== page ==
Southeast Energy News

Duke Energy agrees to temporarily reinstate net metering in S.C.

NET METERING: Duke Energy reaches an agreement with South Carolina environmentalists and solar advocates to reinstate net metering until next spring. (The State)

SOLAR:
• The U.S. Energy Department recognizes Orange County, Florida for making solar power easier and more affordable for customers. (Apopka Voice)
• A Tullahoma, Tennessee utility is a step closer to building a solar farm after months of delay from federal regulations. (Tullahoma News)
• Duke Energy expects to add 4,300 MW of solar in the Carolinas, but solar won’t make up a larger percentage of its energy mix by 2033. (Charlotte Business Journal, subscription)
• Currituck County, North Carolina officials permit a new solar farm and move to revisit zoning to allow certain solar projects after an 18-month ban. (Coastal Review Online)

***SPONSORED LINK: Don’t miss your opportunity to connect with environmental & sustainability professionals at the PGS International Workshop for Global Sustainability, October 23-26 in Chapel Hill, North Carolina. Hear the latest in sustainability news, trends, and technology innovations!***

RENEWABLES: NextEra Energy will buy 10 wind projects and one solar project totaling 1,388 MW in states including Oklahoma and Texas. (North American Windpower)

PIPELINES:
• Two more protesters stage a tree sit-in along the Mountain Valley Pipeline route in Virginia. (Roanoke Times)
• North Carolina lawmakers create a subcommittee to probe Gov. Roy Cooper’s involvement with the Atlantic Coast Pipeline. (Carolina Journal)
• Kinder Morgan authorizes the $2 billion Permian Highway Pipeline project to transport natural gas from West Texas to Houston and other hubs. (Houston Chronicle)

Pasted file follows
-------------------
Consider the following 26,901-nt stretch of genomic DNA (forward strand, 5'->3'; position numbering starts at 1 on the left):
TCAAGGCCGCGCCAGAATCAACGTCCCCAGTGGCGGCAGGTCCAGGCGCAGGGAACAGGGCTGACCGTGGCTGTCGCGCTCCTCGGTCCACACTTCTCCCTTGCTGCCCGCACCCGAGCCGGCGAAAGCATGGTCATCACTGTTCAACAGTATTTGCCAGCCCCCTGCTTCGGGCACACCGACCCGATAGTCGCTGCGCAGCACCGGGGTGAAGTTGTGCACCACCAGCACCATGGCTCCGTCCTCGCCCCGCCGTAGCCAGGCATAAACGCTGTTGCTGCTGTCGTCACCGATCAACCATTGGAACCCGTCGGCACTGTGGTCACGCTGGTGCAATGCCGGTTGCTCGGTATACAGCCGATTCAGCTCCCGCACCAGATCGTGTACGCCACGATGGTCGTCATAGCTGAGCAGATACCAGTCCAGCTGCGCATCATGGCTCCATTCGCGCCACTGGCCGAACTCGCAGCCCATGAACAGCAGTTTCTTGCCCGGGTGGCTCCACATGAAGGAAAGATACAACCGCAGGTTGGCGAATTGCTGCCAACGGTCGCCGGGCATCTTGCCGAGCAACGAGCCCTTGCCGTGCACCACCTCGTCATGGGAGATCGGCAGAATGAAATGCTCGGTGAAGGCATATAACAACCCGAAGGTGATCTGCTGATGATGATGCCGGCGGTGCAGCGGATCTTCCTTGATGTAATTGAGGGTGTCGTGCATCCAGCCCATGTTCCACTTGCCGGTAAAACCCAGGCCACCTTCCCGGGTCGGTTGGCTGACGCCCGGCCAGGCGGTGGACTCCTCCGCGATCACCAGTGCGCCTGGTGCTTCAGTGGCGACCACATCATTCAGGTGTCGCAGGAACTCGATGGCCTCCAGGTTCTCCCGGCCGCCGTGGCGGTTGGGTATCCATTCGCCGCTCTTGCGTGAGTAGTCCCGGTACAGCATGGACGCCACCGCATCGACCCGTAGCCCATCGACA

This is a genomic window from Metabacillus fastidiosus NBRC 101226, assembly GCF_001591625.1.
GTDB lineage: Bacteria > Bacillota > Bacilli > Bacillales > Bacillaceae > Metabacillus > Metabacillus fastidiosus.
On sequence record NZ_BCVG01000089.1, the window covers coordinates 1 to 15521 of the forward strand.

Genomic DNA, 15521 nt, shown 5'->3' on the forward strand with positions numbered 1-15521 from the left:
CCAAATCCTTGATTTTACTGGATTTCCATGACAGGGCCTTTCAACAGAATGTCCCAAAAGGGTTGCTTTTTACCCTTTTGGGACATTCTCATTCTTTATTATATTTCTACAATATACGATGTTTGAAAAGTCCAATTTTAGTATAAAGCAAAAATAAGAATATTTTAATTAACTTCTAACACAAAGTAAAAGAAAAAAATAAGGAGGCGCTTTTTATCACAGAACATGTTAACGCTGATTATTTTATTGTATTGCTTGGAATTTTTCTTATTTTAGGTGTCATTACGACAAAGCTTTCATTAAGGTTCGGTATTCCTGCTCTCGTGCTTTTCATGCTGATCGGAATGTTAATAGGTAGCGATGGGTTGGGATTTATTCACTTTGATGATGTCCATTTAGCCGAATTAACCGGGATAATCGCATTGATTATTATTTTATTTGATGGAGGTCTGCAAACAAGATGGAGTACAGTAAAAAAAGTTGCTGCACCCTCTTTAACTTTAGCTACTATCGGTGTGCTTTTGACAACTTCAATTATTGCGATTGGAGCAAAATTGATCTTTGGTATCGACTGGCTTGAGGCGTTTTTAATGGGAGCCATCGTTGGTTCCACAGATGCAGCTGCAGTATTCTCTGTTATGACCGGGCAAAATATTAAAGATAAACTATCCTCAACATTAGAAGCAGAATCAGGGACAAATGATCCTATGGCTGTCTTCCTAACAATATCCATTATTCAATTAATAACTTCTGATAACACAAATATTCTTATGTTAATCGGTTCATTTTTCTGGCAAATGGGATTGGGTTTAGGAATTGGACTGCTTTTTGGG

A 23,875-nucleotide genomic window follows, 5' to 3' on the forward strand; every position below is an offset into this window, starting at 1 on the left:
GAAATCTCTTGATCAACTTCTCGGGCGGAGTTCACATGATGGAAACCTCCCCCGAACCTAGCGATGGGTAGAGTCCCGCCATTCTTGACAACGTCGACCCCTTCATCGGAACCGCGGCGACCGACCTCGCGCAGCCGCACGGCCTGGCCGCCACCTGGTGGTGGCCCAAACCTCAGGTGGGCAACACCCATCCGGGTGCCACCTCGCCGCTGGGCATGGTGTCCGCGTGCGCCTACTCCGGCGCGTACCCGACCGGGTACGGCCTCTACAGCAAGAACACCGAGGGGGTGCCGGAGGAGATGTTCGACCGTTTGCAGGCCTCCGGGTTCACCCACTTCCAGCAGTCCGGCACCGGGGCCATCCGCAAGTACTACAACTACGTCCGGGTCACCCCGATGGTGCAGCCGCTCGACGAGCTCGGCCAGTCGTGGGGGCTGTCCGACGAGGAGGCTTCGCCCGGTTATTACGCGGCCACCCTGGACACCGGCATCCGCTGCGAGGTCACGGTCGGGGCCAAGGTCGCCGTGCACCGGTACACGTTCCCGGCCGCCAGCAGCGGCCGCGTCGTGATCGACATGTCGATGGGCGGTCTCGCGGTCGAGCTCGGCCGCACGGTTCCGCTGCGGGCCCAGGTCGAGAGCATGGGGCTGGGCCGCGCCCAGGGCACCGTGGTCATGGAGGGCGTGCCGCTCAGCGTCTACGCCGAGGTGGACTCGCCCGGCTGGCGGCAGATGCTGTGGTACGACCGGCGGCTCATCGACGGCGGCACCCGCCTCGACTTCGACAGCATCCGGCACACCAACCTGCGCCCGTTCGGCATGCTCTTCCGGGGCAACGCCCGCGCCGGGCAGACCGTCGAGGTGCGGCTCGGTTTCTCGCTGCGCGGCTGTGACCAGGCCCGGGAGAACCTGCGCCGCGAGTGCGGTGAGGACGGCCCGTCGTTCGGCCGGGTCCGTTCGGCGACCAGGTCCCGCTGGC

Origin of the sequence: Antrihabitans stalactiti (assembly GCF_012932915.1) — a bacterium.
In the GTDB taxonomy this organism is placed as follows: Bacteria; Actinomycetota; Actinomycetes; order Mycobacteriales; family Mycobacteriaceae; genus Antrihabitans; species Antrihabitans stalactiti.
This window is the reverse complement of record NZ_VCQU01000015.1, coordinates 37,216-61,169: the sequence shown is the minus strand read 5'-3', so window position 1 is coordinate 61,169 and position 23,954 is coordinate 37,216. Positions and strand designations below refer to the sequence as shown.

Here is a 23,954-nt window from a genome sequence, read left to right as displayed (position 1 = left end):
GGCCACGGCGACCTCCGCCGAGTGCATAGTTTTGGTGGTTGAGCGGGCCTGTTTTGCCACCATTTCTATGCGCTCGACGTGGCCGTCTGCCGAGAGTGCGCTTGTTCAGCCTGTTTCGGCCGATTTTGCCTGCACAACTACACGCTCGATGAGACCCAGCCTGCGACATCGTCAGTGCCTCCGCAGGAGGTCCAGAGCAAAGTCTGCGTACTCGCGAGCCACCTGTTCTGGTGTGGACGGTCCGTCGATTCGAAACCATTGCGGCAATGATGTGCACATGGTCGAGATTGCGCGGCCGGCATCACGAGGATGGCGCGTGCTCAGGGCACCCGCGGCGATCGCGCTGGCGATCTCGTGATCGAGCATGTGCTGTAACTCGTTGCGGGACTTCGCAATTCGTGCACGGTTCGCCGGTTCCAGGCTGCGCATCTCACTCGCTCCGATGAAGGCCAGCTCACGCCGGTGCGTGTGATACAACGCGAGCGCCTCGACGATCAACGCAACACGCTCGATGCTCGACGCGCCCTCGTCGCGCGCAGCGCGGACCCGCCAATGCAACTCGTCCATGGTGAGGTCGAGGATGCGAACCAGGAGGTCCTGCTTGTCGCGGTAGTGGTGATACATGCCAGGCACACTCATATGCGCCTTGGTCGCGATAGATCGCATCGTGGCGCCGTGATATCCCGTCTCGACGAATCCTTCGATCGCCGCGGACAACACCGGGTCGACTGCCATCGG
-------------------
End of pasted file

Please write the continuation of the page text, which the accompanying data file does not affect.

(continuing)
ELECTRIC VEHICLES: A new documentary argues that transitioning to electric cars in Kentucky coal country is easier than people think. (WMKY)

OIL AND GAS: Offshore oil production shows the first signs of a turnaround as crude prices hover near $70 a barrel. (Houston Chronicle)

***SPONSORED LINK: Join the Partnership for Southern Equity and community, policy, business and civic voices for a more equitable, inclusive, clean energy future at the Just Energy Summit 2018, September 21-22 in Atlanta.***

UTILITIES: Virginia regulators say it’s still unclear whether a cap on carbon emissions would make renewable energy more economical for utilities or raise rates for customers. (News & Advance)

COMMENTARY:
• The leader of the Kentucky Coal Association says big technology companies need to stop claiming they are 100 percent renewable when the electricity grids use coal. (Lexington Herald Leader)
• West Virginia lawmakers need to adopt renewable energy-friendly policies so that the state isn’t left behind, argues a solar program leader. (Charleston Gazette-Mail)

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